The hon. Member for Wycombe and others raised the issue of cancer and, in particular, whether the regulations should exclude certain types. I understand the concern of many people both in and outside the House, but I want to stress that we are carrying out the recommendations of the Disability Rights Task Force, on which we consulted. The results of that consultation showed that 87 per cent. of respondents approved of the policy. These concerns have been raised with us rather late in the day. That does not mean that they are unreasonableI fully understand them, as I saidbut in deciding whether to include those whom a reasonable person would not view as disabled, we have to achieve a balance. That is what we are trying to do.
We are trying to move forward on this matter by undertaking to seek evidence about stigma relating to the conditions that we propose to exclude in the regulations. We shall also have detailed discussions with organisations outside the House, including those mentioned by the hon. Member for Chesterfield (Paul Holmes), to establish any evidence of stigma. If any evidence is forthcoming, we are open to persuasion and we have said that the regulation-making power will not be used until we are absolutely clear about the issue of stigma. We have consulted on five different types of cancer.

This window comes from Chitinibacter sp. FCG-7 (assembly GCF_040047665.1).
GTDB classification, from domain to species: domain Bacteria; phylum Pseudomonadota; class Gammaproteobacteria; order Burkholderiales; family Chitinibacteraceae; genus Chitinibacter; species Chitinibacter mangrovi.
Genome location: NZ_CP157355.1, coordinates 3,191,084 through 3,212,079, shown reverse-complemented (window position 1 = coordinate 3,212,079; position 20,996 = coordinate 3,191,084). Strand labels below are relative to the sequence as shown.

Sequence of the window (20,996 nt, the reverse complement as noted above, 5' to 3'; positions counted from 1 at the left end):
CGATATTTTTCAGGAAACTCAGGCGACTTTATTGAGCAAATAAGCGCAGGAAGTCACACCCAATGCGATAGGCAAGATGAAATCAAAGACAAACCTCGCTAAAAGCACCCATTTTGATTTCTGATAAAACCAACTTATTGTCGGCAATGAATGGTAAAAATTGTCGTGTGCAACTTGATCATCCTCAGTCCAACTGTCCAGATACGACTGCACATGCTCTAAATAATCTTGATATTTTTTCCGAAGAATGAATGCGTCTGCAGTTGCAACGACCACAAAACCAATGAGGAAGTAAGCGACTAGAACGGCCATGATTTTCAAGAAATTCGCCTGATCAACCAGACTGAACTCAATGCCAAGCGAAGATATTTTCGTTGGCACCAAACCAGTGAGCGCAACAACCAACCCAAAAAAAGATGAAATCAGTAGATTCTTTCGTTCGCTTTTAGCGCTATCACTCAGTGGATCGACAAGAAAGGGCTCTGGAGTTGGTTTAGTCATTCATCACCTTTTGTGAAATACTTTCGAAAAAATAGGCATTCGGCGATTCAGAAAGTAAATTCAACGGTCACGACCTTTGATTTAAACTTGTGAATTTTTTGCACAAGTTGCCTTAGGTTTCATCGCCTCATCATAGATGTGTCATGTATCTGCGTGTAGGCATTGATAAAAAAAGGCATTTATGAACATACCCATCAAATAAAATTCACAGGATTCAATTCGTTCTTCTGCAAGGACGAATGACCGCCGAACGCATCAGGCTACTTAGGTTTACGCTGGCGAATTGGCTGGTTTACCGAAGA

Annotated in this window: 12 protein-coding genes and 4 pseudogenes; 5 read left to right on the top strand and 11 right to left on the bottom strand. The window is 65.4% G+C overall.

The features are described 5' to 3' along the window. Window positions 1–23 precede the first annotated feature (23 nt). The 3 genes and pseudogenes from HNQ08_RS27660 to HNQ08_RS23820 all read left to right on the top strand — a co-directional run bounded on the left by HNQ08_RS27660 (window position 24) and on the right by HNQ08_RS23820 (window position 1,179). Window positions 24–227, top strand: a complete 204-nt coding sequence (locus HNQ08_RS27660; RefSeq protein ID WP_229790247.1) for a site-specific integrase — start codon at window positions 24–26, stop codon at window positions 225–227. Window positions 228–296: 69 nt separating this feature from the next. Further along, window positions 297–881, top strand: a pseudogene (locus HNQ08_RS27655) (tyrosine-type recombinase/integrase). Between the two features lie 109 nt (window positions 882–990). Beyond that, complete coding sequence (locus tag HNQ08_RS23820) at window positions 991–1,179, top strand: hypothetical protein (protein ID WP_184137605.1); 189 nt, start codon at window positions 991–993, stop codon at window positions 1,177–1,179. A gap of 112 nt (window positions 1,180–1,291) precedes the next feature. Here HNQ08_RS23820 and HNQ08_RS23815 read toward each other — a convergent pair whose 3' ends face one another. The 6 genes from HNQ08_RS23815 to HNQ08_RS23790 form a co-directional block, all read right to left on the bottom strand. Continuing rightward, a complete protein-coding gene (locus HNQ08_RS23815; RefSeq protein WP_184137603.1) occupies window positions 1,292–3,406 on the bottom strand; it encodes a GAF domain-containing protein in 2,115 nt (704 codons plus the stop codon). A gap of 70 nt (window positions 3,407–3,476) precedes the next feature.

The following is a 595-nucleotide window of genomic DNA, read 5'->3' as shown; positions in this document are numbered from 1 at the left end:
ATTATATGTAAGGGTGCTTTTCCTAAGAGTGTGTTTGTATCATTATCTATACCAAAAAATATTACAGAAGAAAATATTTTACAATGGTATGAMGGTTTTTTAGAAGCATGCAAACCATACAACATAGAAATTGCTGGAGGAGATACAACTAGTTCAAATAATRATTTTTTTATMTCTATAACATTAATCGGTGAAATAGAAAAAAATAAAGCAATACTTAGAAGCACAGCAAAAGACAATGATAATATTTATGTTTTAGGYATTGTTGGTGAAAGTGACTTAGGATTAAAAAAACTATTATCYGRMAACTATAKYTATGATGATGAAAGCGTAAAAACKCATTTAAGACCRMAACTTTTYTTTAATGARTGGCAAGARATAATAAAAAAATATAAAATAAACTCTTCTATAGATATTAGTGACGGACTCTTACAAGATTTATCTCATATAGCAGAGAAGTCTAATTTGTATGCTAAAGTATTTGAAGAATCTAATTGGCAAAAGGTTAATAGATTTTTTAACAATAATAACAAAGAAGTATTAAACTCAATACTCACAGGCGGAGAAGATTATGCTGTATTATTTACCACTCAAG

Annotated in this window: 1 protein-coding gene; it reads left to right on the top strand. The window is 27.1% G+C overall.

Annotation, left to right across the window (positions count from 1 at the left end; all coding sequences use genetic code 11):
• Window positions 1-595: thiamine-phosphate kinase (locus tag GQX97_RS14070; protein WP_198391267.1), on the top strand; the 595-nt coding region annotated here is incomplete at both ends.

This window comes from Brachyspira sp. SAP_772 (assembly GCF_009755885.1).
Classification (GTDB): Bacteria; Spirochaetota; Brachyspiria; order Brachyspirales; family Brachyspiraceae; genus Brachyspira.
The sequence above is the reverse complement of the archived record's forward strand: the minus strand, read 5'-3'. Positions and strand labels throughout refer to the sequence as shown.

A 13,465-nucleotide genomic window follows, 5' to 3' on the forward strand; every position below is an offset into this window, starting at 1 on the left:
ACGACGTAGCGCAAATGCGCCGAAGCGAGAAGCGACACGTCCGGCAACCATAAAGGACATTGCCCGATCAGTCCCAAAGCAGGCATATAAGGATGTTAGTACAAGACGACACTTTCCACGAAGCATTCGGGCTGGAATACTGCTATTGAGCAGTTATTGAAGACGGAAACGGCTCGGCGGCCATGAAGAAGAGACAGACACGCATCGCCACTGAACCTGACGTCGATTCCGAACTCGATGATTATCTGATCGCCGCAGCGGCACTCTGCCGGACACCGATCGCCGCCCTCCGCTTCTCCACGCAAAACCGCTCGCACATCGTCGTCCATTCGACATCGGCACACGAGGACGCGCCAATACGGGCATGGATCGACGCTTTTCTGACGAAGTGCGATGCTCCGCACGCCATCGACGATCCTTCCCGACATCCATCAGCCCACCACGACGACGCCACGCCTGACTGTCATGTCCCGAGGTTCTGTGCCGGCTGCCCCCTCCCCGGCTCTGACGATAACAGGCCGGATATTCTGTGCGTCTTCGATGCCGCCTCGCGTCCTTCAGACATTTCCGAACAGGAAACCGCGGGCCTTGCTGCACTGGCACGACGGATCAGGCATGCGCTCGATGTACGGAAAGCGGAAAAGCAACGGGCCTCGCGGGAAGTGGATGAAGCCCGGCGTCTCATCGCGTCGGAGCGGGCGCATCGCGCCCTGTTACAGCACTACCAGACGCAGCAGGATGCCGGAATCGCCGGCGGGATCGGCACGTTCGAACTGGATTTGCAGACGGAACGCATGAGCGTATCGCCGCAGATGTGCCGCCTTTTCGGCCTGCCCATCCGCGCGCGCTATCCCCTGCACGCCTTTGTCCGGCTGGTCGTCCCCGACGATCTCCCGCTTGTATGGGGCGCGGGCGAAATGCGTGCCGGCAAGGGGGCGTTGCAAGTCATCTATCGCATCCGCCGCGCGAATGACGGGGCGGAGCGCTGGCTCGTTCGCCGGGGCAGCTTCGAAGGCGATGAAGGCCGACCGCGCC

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I believe that that provides a positive way forward and I hope that hon. Members on both sides of the House are reassured that this is not a matter that we have come up with at a late stage to cause confusion or a stir. The Disability Rights Task Force made the recommendation, we consulted on it and 87 per cent. of respondents agreed with it. We will, of course, take account of any further concerns and the Secretary of State made it clear in his opening remarks that we intend to be as positive as possible. There is no intention to cause unnecessary complexity or to leave out people who should be included just for the sake of it.